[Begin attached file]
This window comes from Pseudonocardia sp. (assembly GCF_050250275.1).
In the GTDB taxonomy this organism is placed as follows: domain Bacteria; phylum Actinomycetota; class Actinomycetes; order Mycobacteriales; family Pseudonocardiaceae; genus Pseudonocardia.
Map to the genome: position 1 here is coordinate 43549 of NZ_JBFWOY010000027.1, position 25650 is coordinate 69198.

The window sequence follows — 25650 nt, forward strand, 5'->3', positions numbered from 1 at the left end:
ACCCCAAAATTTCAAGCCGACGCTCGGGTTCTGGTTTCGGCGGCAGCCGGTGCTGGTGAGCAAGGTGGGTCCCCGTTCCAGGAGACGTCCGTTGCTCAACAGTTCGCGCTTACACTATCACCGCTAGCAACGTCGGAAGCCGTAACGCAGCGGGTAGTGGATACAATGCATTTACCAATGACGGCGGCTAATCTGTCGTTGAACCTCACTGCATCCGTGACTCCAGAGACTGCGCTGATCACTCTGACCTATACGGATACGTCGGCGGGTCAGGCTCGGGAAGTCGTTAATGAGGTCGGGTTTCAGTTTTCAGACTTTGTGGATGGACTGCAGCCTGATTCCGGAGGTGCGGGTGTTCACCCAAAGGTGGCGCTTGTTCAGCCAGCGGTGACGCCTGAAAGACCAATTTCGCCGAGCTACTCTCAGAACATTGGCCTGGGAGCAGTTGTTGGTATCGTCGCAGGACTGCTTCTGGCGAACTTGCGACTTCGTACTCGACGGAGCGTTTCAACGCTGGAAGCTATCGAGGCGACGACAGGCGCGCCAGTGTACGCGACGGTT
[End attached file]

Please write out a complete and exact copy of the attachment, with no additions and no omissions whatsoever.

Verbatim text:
This window comes from Pseudonocardia sp. (assembly GCF_050250275.1).
In the GTDB taxonomy this organism is placed as follows: domain Bacteria; phylum Actinomycetota; class Actinomycetes; order Mycobacteriales; family Pseudonocardiaceae; genus Pseudonocardia.
Map to the genome: position 1 here is coordinate 43549 of NZ_JBFWOY010000027.1, position 25650 is coordinate 69198.

The window sequence follows — 25650 nt, forward strand, 5'->3', positions numbered from 1 at the left end:
ACCCCAAAATTTCAAGCCGACGCTCGGGTTCTGGTTTCGGCGGCAGCCGGTGCTGGTGAGCAAGGTGGGTCCCCGTTCCAGGAGACGTCCGTTGCTCAACAGTTCGCGCTTACACTATCACCGCTAGCAACGTCGGAAGCCGTAACGCAGCGGGTAGTGGATACAATGCATTTACCAATGACGGCGGCTAATCTGTCGTTGAACCTCACTGCATCCGTGACTCCAGAGACTGCGCTGATCACTCTGACCTATACGGATACGTCGGCGGGTCAGGCTCGGGAAGTCGTTAATGAGGTCGGGTTTCAGTTTTCAGACTTTGTGGATGGACTGCAGCCTGATTCCGGAGGTGCGGGTGTTCACCCAAAGGTGGCGCTTGTTCAGCCAGCGGTGACGCCTGAAAGACCAATTTCGCCGAGCTACTCTCAGAACATTGGCCTGGGAGCAGTTGTTGGTATCGTCGCAGGACTGCTTCTGGCGAACTTGCGACTTCGTACTCGACGGAGCGTTTCAACGCTGGAAGCTATCGAGGCGACGACAGGCGCGCCAGTGTACGCGACGGTT